North Dakota State seeks its fourth consecutive FCS championship when the Bison square off against Illinois State at 1 p.m. ET Saturday in Frisco, Texas. NCAA.com's Douglas Kroll and Eric Vander Voort make the case for why each team will win:
It’s tough to find reasons why three-time defending national champion North Dakota State will lose on Saturday.
But, every dynasty falls short eventually. UCLA men’s basketball won seven national championships in a row before finally giving way to NC State in 1974. More recently, Concordia-St. Paul women’s volleyball took home seven Division II national titles in a row of its own, with the streak coming to an end this past fall.
The good news for Illinois State against the Bison in Frisco? The rare time NDSU does lose a game, it happens against Missouri Valley Football Conference opponents. This year it was Northern Iowa, and in 2012 it was Indiana State. Given those are the only two losses NDSU has suffered in that span, maybe it’s a good thing for the Redbirds that two teams from the same conference are facing one another in the FCS championship game for the first time since 1978. The Bison always beat everyone else.
|ISU TO HONOR EWU PARENT|
Illinois State players will wear a commemorative decal on their helmet in the FCS championship game. The helmet sticker -- red with a white 65 -- will honor John Rodgers, father of Eastern Washington senior All-America offensive tackle Jake Rodgers.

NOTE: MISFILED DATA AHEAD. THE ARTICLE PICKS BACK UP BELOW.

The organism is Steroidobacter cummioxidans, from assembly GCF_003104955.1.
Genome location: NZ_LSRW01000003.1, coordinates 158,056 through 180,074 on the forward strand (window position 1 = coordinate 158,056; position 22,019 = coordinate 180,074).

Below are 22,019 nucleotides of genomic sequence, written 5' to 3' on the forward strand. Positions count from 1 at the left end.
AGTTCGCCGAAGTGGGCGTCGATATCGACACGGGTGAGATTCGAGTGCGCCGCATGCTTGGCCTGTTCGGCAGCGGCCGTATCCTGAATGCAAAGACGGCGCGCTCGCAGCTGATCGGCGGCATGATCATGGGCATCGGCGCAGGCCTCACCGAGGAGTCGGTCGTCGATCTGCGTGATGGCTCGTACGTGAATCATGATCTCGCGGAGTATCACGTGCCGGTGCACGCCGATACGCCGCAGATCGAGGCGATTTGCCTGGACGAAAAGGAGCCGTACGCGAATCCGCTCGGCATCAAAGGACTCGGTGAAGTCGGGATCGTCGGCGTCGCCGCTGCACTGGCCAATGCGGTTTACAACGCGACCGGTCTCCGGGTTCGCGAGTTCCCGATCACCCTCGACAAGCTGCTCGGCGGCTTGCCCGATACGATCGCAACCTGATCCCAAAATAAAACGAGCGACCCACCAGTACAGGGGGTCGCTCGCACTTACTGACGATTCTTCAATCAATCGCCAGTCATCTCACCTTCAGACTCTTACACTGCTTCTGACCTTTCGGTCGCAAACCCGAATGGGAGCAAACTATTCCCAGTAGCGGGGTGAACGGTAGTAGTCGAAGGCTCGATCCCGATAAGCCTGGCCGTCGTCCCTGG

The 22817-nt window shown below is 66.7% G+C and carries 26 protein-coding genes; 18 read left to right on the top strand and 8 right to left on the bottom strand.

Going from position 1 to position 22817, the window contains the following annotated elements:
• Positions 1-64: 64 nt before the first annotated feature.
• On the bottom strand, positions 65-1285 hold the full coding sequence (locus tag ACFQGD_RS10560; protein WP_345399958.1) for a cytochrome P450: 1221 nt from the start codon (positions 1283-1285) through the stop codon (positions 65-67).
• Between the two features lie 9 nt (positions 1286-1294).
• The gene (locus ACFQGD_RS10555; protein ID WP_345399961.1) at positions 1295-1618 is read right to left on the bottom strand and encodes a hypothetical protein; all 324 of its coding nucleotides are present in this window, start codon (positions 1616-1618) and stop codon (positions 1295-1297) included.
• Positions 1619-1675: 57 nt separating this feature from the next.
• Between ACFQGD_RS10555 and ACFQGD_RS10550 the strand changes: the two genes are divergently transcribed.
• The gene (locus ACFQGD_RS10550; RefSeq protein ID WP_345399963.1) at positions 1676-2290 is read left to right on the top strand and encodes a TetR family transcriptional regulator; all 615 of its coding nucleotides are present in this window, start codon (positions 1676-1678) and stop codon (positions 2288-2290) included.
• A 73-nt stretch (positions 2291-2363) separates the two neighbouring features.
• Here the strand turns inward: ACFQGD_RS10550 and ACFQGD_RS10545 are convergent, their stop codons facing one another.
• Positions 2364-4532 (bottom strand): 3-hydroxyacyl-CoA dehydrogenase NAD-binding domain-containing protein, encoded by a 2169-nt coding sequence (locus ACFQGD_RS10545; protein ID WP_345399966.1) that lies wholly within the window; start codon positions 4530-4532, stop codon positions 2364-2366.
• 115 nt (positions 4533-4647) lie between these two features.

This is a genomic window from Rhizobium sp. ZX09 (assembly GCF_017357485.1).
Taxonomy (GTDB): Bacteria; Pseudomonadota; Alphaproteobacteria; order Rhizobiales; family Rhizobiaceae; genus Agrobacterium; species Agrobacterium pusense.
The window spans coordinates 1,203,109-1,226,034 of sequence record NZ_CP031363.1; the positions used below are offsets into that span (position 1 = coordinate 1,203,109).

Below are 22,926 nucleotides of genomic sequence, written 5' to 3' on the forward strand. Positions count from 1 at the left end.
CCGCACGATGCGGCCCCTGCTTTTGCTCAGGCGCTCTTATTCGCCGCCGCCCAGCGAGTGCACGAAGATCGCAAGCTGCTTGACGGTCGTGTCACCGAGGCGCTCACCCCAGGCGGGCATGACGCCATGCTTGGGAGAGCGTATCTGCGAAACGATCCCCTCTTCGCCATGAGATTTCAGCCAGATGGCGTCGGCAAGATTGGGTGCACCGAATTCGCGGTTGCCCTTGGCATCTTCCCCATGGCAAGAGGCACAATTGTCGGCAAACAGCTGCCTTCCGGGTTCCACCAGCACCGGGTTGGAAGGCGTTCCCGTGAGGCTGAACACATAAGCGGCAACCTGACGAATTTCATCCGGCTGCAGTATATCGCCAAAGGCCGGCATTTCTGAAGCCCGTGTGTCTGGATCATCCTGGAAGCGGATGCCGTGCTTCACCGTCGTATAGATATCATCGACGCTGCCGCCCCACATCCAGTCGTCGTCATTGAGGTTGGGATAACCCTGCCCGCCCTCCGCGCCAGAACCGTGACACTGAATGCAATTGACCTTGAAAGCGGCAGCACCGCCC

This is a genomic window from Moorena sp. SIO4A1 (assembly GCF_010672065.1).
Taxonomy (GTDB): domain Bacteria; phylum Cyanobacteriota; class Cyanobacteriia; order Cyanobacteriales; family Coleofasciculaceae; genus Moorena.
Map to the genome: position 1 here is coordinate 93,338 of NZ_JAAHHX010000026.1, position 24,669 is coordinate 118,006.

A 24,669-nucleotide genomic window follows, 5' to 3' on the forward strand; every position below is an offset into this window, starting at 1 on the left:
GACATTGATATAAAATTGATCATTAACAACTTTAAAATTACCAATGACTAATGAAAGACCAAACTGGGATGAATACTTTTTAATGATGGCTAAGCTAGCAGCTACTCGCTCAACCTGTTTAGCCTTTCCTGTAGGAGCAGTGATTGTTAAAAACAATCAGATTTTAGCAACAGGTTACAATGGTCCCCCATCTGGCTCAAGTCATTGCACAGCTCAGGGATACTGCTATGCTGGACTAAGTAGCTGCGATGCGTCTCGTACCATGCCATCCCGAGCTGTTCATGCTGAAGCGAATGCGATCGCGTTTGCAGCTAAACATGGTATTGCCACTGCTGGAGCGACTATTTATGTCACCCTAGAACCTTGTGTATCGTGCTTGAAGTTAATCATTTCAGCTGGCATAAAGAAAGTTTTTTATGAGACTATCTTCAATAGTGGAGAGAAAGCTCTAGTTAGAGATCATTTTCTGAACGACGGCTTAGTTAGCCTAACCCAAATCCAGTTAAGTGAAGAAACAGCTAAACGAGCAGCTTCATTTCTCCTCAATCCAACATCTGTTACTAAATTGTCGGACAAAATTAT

Both teams finished MVFC play at 7-1, so Saturday’s title game is an unofficial conference championship game, with this being the first season since 2006 in which these two teams haven’t faced one another during the regular season. Sure, NDSU holds a 5-2 series advantage, but the Bison probably haven’t seen a Redbirds offense this efficient in those seven games.
Illinois State enters Saturday with the 17th-ranked offense in the FCS, behind first-year quarterback Tre Roberson’s 3,932 yards of total offense and 27 touchdown passes.
“I think we're a little bit more explosive than we were a year ago, but I still think they're a tremendous defense, a great defense, and that has not changed, so we'll see,” Illinois State head coach Brock Spack. “We'll see how much we've improved.”
Spack thought his Redbirds were right there -- at least in one area -- with the Bison, even the past three games in which NDSU won in the series.
“What we can take away is they've been very competitive games, and physically I think we've hung in there with them,” Spack said. “I thought the 2012 game, we had a lead going into the fourth quarter and I thought they really established their physicality in the fourth quarter and took the game over.”
It likely will be physical again in this meeting, with a Bison defense ranked third in the FCS in allowing just 270.8 yards per game of total offense. And if there’s one area the NDSU defense struggles more than any other, it’s against the run. That will be even more important for the Bison to stop than Roberson, with the FCS’ leading rusher, Marshuan Coprich, entering the game with 2,168 yards and 27 touchdowns on the ground this season.